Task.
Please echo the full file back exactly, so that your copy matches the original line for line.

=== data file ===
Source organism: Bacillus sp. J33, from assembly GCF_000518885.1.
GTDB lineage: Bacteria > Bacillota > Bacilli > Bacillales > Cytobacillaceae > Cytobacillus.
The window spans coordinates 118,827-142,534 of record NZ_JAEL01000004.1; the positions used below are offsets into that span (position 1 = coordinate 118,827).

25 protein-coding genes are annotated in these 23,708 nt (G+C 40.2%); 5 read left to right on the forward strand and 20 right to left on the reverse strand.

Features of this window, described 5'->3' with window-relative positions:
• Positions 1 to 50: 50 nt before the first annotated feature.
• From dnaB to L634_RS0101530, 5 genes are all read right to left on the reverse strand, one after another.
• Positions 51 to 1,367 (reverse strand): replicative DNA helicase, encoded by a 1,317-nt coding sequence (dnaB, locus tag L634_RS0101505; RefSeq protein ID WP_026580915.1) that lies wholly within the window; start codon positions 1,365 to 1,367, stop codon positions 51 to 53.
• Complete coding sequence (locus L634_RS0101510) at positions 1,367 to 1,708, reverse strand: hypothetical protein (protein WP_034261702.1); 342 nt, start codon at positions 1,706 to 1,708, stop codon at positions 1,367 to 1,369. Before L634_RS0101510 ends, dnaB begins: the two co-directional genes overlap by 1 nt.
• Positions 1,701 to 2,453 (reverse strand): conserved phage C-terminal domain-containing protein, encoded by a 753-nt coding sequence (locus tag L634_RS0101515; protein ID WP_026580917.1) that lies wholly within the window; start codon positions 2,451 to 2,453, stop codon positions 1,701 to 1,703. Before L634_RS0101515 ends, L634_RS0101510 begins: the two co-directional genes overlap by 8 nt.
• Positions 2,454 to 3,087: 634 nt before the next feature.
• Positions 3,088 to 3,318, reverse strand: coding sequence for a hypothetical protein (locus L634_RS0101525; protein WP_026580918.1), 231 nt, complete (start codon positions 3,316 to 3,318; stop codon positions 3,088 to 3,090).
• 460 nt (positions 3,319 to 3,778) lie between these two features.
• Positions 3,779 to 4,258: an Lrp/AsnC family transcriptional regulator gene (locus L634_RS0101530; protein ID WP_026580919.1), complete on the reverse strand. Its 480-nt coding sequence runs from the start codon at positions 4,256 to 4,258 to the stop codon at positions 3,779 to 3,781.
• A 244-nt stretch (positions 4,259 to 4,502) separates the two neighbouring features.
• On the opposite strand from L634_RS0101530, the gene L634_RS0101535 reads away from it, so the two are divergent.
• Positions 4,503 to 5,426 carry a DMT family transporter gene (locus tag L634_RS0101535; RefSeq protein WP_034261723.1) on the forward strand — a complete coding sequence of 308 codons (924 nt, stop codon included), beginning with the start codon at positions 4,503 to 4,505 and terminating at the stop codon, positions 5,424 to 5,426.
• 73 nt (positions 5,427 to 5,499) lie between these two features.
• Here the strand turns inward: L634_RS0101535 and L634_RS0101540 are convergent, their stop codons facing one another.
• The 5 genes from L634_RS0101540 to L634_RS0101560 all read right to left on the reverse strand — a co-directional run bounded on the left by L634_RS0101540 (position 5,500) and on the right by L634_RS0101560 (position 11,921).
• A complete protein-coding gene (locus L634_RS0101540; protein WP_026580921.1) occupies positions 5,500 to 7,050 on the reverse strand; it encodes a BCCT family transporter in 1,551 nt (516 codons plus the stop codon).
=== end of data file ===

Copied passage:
Source organism: Bacillus sp. J33, from assembly GCF_000518885.1.
GTDB lineage: Bacteria > Bacillota > Bacilli > Bacillales > Cytobacillaceae > Cytobacillus.
The window spans coordinates 118,827-142,534 of record NZ_JAEL01000004.1; the positions used below are offsets into that span (position 1 = coordinate 118,827).

25 protein-coding genes are annotated in these 23,708 nt (G+C 40.2%); 5 read left to right on the forward strand and 20 right to left on the reverse strand.

Features of this window, described 5'->3' with window-relative positions:
• Positions 1 to 50: 50 nt before the first annotated feature.
• From dnaB to L634_RS0101530, 5 genes are all read right to left on the reverse strand, one after another.
• Positions 51 to 1,367 (reverse strand): replicative DNA helicase, encoded by a 1,317-nt coding sequence (dnaB, locus tag L634_RS0101505; RefSeq protein ID WP_026580915.1) that lies wholly within the window; start codon positions 1,365 to 1,367, stop codon positions 51 to 53.
• Complete coding sequence (locus L634_RS0101510) at positions 1,367 to 1,708, reverse strand: hypothetical protein (protein WP_034261702.1); 342 nt, start codon at positions 1,706 to 1,708, stop codon at positions 1,367 to 1,369. Before L634_RS0101510 ends, dnaB begins: the two co-directional genes overlap by 1 nt.
• Positions 1,701 to 2,453 (reverse strand): conserved phage C-terminal domain-containing protein, encoded by a 753-nt coding sequence (locus tag L634_RS0101515; protein ID WP_026580917.1) that lies wholly within the window; start codon positions 2,451 to 2,453, stop codon positions 1,701 to 1,703. Before L634_RS0101515 ends, L634_RS0101510 begins: the two co-directional genes overlap by 8 nt.
• Positions 2,454 to 3,087: 634 nt before the next feature.
• Positions 3,088 to 3,318, reverse strand: coding sequence for a hypothetical protein (locus L634_RS0101525; protein WP_026580918.1), 231 nt, complete (start codon positions 3,316 to 3,318; stop codon positions 3,088 to 3,090).
• 460 nt (positions 3,319 to 3,778) lie between these two features.
• Positions 3,779 to 4,258: an Lrp/AsnC family transcriptional regulator gene (locus L634_RS0101530; protein ID WP_026580919.1), complete on the reverse strand. Its 480-nt coding sequence runs from the start codon at positions 4,256 to 4,258 to the stop codon at positions 3,779 to 3,781.
• A 244-nt stretch (positions 4,259 to 4,502) separates the two neighbouring features.
• On the opposite strand from L634_RS0101530, the gene L634_RS0101535 reads away from it, so the two are divergent.
• Positions 4,503 to 5,426 carry a DMT family transporter gene (locus tag L634_RS0101535; RefSeq protein WP_034261723.1) on the forward strand — a complete coding sequence of 308 codons (924 nt, stop codon included), beginning with the start codon at positions 4,503 to 4,505 and terminating at the stop codon, positions 5,424 to 5,426.
• 73 nt (positions 5,427 to 5,499) lie between these two features.
• Here the strand turns inward: L634_RS0101535 and L634_RS0101540 are convergent, their stop codons facing one another.
• The 5 genes from L634_RS0101540 to L634_RS0101560 all read right to left on the reverse strand — a co-directional run bounded on the left by L634_RS0101540 (position 5,500) and on the right by L634_RS0101560 (position 11,921).
• A complete protein-coding gene (locus L634_RS0101540; protein WP_026580921.1) occupies positions 5,500 to 7,050 on the reverse strand; it encodes a BCCT family transporter in 1,551 nt (516 codons plus the stop codon).